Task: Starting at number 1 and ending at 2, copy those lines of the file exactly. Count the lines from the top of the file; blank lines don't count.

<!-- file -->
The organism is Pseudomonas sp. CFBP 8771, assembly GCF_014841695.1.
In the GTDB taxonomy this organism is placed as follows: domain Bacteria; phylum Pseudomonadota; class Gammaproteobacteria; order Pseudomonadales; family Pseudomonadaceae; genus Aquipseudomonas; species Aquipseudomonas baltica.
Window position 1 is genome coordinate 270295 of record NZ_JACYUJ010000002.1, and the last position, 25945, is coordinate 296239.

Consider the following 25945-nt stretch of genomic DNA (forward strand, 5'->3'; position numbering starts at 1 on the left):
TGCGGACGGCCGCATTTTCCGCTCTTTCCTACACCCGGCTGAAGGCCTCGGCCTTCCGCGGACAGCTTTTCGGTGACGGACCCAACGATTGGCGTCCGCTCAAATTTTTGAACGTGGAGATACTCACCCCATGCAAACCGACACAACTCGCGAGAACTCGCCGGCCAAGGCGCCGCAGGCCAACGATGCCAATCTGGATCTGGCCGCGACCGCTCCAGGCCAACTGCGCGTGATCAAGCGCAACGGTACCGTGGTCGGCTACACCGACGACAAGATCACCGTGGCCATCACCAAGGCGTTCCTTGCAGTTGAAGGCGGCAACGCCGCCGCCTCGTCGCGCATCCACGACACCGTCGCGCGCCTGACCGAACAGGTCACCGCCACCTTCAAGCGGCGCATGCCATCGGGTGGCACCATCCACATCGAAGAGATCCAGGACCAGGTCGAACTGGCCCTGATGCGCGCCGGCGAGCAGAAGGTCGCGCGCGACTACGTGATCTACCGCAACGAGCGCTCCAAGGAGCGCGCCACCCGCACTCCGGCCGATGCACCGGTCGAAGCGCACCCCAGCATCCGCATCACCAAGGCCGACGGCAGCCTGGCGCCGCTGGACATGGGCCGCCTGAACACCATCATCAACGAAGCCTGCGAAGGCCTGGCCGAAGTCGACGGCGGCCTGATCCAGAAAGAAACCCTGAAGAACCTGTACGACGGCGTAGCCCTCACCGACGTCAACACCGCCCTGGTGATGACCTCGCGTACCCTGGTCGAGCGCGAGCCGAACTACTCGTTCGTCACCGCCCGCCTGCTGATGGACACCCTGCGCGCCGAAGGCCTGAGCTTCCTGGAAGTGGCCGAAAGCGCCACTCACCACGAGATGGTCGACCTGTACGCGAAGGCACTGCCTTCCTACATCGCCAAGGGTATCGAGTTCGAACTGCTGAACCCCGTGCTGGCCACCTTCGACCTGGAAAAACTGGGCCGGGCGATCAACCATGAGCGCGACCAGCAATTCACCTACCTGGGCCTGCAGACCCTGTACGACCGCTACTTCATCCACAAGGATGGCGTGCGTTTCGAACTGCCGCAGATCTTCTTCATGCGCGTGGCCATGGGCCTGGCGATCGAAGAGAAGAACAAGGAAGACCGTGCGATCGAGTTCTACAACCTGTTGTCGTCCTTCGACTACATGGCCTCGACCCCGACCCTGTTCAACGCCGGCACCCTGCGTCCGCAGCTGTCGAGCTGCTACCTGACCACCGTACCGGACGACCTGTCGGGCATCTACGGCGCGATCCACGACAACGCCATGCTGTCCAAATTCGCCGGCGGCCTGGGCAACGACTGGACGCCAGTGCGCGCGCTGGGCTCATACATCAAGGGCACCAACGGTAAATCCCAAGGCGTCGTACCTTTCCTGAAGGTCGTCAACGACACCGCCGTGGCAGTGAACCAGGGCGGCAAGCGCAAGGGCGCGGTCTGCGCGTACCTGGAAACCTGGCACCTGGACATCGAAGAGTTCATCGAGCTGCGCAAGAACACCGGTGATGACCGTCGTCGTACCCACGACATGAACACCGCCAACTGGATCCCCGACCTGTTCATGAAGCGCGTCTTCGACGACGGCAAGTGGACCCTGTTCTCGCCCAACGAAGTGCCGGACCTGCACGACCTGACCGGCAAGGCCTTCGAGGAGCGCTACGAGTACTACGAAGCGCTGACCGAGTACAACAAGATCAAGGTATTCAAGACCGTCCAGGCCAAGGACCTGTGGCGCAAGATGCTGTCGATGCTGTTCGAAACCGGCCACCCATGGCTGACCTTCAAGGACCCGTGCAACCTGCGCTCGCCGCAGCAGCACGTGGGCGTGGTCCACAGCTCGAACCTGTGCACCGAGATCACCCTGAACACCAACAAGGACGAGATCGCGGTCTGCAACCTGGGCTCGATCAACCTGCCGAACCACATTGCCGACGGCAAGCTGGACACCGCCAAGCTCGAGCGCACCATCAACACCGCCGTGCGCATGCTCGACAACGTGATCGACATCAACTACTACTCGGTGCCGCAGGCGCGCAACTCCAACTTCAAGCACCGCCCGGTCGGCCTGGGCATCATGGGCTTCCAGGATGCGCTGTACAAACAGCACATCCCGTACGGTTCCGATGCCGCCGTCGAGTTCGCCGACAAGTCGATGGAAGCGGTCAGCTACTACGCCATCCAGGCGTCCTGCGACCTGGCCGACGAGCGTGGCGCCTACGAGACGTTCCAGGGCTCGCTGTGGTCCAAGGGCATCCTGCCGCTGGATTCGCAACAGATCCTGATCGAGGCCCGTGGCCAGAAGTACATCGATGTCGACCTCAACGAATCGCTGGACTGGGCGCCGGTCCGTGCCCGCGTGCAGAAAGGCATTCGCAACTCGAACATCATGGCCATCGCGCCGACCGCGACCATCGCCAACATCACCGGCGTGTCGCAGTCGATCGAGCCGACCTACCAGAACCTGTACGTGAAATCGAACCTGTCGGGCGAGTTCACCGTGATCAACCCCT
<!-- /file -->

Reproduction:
The organism is Pseudomonas sp. CFBP 8771, assembly GCF_014841695.1.
In the GTDB taxonomy this organism is placed as follows: domain Bacteria; phylum Pseudomonadota; class Gammaproteobacteria; order Pseudomonadales; family Pseudomonadaceae; genus Aquipseudomonas; species Aquipseudomonas baltica.